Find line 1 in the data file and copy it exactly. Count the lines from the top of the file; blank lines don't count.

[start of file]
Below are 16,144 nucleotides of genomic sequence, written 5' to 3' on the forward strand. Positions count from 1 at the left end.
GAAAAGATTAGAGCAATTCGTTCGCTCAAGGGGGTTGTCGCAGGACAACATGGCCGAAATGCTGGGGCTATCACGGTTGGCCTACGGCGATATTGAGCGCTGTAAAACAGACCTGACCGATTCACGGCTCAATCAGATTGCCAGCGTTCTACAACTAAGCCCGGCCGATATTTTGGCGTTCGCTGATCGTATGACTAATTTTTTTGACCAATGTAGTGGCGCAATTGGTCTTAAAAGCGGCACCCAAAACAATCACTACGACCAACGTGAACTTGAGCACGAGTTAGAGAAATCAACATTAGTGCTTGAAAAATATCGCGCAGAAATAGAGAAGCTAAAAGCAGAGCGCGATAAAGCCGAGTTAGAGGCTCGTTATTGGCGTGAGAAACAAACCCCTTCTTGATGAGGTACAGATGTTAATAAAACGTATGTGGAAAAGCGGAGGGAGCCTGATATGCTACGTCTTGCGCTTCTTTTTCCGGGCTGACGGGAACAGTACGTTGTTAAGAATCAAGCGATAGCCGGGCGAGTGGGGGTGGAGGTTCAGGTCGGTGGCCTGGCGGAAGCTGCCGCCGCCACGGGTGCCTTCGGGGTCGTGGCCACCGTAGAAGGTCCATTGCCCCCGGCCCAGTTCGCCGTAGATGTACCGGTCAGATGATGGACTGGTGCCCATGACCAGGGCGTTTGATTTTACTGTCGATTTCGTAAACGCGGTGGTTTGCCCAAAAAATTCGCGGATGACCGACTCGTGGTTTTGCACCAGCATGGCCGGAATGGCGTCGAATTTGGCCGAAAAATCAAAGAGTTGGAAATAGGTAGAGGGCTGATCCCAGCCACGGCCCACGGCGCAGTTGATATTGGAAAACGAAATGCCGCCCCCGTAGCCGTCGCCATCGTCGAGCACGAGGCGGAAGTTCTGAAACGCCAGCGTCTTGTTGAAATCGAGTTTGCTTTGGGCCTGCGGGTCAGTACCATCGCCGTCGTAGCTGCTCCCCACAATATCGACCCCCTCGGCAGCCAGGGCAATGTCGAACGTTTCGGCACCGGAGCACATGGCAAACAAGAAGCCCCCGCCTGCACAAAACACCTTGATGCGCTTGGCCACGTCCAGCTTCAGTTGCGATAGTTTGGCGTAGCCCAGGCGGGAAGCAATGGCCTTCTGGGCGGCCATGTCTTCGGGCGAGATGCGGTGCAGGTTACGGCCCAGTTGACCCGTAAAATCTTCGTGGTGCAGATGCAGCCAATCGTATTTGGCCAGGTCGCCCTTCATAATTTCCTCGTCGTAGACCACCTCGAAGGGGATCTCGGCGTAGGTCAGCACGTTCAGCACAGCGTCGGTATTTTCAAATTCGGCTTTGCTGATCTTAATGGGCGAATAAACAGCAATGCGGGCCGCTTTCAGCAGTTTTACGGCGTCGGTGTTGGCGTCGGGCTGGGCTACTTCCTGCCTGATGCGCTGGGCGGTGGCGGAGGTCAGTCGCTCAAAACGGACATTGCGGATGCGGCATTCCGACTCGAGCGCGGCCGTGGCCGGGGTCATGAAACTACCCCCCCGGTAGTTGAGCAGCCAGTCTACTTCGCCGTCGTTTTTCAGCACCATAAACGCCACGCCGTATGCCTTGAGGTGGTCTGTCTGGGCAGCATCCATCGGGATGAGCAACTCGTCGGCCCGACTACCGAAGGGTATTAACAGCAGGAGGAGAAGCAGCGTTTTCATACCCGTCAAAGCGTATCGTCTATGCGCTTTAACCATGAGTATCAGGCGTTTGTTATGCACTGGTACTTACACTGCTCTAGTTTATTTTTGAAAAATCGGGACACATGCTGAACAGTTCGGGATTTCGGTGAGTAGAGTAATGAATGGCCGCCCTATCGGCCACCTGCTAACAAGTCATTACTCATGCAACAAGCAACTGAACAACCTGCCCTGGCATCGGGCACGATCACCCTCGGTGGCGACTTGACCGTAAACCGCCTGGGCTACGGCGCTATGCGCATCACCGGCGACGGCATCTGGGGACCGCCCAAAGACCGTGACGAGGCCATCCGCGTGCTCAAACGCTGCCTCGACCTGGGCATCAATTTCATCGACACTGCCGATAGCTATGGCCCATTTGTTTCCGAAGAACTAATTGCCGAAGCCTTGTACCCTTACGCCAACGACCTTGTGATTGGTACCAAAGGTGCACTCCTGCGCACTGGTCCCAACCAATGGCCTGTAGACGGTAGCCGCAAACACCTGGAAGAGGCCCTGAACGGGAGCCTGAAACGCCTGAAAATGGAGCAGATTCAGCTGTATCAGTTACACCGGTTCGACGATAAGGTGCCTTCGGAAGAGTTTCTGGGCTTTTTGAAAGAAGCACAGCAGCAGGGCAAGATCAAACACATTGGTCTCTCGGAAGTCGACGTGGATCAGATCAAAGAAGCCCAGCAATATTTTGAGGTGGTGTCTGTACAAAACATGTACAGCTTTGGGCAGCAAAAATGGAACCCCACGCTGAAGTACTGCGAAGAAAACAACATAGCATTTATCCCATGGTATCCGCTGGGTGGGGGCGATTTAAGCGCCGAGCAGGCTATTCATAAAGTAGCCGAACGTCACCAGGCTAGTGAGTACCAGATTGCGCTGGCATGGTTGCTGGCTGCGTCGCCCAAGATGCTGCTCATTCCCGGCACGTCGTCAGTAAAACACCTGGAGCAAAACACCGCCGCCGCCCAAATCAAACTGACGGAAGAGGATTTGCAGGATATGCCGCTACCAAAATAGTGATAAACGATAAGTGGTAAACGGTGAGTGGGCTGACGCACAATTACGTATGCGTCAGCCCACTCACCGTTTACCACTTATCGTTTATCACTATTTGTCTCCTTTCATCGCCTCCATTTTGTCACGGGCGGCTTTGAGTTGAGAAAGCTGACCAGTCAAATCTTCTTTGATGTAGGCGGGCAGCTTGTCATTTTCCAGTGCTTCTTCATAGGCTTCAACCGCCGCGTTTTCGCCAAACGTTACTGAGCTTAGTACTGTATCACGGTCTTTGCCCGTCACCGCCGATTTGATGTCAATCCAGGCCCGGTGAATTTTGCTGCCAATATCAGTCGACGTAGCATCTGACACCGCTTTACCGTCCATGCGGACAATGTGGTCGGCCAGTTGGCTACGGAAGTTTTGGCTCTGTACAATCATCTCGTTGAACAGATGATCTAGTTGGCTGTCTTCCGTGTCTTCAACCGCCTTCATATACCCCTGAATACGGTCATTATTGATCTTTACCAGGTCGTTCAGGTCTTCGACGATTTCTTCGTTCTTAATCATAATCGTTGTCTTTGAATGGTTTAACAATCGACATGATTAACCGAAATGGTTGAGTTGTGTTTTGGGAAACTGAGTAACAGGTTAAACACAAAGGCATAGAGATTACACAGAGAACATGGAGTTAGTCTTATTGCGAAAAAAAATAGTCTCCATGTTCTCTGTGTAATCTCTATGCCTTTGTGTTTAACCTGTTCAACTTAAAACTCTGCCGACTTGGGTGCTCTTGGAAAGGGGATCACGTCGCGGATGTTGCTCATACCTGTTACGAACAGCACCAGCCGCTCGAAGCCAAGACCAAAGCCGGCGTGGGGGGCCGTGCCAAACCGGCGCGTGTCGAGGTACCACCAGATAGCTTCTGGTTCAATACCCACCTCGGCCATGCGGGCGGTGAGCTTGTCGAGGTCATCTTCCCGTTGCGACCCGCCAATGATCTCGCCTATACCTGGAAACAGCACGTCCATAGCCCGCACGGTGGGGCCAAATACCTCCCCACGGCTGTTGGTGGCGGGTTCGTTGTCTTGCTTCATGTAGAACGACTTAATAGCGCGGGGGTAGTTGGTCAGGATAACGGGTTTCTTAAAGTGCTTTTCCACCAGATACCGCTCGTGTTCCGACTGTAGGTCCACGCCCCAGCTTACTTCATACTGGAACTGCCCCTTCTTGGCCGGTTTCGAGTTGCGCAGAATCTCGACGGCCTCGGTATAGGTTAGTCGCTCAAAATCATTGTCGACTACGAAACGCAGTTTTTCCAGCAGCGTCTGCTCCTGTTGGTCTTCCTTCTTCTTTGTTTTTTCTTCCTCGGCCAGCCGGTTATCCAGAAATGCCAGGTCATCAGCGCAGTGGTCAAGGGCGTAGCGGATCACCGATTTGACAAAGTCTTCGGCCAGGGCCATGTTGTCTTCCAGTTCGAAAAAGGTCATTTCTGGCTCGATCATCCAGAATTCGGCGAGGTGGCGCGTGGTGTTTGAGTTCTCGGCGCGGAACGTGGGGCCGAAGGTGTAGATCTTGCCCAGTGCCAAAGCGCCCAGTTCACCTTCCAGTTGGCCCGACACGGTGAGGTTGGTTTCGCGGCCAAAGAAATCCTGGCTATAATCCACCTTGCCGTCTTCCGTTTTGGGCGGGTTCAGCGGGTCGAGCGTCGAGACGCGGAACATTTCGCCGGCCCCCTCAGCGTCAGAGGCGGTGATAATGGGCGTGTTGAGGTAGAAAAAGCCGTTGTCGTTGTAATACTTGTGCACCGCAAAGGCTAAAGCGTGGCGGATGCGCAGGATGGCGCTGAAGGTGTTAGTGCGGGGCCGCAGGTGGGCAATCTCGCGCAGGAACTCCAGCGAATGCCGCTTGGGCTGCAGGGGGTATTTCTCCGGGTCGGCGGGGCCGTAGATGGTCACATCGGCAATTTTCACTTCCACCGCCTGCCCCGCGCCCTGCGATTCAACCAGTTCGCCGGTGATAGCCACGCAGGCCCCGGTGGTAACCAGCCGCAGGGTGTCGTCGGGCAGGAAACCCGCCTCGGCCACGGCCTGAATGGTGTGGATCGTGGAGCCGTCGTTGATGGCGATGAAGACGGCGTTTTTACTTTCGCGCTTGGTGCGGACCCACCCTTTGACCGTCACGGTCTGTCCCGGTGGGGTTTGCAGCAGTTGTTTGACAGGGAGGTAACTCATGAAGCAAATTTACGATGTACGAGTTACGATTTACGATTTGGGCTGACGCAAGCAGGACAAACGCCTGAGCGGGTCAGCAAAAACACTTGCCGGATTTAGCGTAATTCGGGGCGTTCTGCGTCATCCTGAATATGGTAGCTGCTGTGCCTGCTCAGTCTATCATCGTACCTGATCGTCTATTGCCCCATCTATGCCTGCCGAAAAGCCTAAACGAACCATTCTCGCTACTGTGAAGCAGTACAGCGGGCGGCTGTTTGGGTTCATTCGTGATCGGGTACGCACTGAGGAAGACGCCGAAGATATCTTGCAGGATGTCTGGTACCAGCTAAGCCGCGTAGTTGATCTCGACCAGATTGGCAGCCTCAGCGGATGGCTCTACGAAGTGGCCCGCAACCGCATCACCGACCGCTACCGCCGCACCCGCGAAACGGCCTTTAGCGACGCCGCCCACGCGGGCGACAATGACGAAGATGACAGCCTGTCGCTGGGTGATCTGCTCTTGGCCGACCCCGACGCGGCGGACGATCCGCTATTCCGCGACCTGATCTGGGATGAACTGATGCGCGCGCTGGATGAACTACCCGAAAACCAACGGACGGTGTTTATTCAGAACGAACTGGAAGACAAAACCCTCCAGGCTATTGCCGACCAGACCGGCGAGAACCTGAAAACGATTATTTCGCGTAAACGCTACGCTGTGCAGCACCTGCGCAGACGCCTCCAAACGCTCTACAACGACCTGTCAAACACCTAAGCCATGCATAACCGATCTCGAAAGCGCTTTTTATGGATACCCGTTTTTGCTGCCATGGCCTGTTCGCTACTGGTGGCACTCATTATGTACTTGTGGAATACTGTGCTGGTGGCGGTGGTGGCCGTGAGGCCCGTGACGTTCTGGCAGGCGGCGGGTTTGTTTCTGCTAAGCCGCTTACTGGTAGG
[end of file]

Below are 16,144 nucleotides of genomic sequence, written 5' to 3' on the forward strand. Positions count from 1 at the left end.